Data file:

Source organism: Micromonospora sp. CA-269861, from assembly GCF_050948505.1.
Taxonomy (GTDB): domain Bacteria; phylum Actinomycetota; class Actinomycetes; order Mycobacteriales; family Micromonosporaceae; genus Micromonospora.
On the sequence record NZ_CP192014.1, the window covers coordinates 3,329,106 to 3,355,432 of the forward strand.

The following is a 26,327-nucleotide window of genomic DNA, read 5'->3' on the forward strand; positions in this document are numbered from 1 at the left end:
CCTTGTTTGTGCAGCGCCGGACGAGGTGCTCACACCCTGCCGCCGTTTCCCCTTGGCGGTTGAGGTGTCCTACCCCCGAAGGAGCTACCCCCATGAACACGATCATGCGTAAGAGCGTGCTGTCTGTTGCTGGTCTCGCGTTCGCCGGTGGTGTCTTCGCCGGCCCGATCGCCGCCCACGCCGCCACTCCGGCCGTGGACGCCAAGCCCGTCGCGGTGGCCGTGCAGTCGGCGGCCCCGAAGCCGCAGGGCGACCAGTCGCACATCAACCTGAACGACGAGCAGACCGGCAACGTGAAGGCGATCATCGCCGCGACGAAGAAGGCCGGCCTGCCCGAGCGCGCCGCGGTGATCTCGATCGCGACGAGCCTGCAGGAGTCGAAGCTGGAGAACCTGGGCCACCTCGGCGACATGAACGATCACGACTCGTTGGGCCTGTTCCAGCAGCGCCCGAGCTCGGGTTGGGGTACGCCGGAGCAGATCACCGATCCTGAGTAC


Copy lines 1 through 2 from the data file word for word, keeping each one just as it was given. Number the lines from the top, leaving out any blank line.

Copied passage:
Source organism: Micromonospora sp. CA-269861, from assembly GCF_050948505.1.
Taxonomy (GTDB): domain Bacteria; phylum Actinomycetota; class Actinomycetes; order Mycobacteriales; family Micromonosporaceae; genus Micromonospora.